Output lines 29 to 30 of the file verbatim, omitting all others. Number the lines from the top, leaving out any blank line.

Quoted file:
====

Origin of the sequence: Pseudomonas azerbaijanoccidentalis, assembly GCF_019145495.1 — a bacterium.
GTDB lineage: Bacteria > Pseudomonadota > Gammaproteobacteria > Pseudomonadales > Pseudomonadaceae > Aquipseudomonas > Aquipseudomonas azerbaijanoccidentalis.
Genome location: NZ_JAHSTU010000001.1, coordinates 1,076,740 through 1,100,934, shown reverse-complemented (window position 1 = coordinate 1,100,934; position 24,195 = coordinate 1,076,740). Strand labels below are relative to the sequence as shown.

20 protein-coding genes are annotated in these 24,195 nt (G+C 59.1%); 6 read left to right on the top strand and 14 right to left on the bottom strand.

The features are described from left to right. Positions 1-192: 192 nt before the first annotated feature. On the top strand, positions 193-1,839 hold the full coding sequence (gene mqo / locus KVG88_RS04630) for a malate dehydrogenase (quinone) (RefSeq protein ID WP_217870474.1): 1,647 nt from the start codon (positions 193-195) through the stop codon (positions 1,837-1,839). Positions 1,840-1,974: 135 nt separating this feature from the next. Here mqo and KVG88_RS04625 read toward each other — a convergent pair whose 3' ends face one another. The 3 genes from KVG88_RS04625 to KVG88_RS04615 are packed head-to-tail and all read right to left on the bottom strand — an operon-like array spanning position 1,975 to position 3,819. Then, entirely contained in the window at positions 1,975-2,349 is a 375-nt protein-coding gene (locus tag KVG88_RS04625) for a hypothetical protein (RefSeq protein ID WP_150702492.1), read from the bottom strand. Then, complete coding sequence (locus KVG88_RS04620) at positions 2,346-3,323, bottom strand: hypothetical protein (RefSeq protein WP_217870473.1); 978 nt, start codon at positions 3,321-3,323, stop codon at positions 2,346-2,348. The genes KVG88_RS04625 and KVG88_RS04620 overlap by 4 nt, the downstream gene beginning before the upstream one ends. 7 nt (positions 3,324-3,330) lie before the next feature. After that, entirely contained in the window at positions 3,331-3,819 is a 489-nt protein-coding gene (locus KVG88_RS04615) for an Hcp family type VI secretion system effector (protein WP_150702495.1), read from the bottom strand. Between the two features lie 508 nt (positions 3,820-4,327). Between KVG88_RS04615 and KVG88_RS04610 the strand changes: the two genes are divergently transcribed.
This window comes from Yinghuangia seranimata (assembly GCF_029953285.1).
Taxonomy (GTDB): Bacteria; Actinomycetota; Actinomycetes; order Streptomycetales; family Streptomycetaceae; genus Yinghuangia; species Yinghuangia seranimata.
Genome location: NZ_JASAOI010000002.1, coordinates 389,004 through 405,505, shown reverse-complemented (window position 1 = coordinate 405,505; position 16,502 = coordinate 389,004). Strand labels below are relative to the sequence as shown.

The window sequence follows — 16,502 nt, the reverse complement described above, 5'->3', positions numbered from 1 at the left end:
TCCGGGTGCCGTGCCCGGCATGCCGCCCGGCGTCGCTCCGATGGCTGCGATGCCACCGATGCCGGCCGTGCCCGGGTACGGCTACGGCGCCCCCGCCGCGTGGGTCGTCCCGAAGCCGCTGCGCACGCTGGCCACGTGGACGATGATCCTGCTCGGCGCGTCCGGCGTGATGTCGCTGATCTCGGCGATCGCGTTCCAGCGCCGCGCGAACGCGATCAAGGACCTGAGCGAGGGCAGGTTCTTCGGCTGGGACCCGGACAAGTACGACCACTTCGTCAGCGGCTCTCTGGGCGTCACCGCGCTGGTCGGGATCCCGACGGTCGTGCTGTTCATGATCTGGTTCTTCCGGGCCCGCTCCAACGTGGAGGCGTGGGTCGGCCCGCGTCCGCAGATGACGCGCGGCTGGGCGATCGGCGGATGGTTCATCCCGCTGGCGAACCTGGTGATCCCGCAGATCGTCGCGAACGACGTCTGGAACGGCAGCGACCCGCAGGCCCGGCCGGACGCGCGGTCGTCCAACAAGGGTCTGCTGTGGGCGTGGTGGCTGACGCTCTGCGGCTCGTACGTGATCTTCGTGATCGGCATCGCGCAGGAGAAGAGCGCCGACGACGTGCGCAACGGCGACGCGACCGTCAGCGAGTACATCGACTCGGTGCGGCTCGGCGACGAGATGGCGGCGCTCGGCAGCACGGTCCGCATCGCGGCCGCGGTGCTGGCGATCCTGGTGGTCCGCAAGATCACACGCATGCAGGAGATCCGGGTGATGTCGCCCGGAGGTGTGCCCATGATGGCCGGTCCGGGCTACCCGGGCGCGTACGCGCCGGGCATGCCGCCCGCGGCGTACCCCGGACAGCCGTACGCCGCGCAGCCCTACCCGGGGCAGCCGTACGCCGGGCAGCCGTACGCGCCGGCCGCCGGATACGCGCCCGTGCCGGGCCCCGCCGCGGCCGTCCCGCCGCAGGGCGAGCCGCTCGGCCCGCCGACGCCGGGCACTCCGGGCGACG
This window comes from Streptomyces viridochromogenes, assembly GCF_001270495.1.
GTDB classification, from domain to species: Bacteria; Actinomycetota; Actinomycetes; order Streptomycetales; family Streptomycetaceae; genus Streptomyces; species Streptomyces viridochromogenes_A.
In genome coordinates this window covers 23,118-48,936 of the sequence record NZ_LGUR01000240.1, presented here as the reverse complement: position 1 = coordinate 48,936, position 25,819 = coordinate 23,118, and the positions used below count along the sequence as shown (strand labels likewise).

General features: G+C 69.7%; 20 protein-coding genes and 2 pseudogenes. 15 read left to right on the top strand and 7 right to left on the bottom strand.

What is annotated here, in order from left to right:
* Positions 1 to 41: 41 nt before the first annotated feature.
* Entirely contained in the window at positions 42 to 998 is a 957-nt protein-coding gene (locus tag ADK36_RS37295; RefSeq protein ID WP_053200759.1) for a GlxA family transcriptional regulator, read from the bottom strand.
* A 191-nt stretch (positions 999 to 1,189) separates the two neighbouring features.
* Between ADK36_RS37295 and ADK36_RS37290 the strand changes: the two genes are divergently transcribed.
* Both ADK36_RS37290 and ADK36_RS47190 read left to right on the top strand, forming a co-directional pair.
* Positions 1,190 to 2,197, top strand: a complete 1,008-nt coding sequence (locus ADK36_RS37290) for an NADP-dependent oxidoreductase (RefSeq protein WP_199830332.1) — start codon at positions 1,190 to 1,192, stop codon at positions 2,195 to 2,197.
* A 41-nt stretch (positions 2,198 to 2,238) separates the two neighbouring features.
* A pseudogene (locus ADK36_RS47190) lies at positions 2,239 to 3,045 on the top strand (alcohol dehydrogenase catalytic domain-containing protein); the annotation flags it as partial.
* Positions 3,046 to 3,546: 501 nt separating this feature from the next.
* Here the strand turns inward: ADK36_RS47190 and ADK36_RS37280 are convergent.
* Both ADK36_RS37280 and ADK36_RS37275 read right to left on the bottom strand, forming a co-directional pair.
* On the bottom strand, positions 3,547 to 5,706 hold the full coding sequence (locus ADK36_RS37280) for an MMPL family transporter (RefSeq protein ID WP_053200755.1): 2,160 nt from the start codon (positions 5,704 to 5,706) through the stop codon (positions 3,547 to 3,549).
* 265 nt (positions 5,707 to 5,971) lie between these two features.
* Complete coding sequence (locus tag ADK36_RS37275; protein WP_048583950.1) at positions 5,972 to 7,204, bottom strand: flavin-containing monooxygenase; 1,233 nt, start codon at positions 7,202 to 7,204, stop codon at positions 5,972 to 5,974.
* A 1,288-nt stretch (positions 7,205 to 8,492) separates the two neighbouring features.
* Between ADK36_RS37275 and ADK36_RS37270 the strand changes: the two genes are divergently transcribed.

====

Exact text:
* Complete coding sequence (locus tag ADK36_RS37275; protein WP_048583950.1) at positions 5,972 to 7,204, bottom strand: flavin-containing monooxygenase; 1,233 nt, start codon at positions 7,202 to 7,204, stop codon at positions 5,972 to 5,974.
* A 1,288-nt stretch (positions 7,205 to 8,492) separates the two neighbouring features.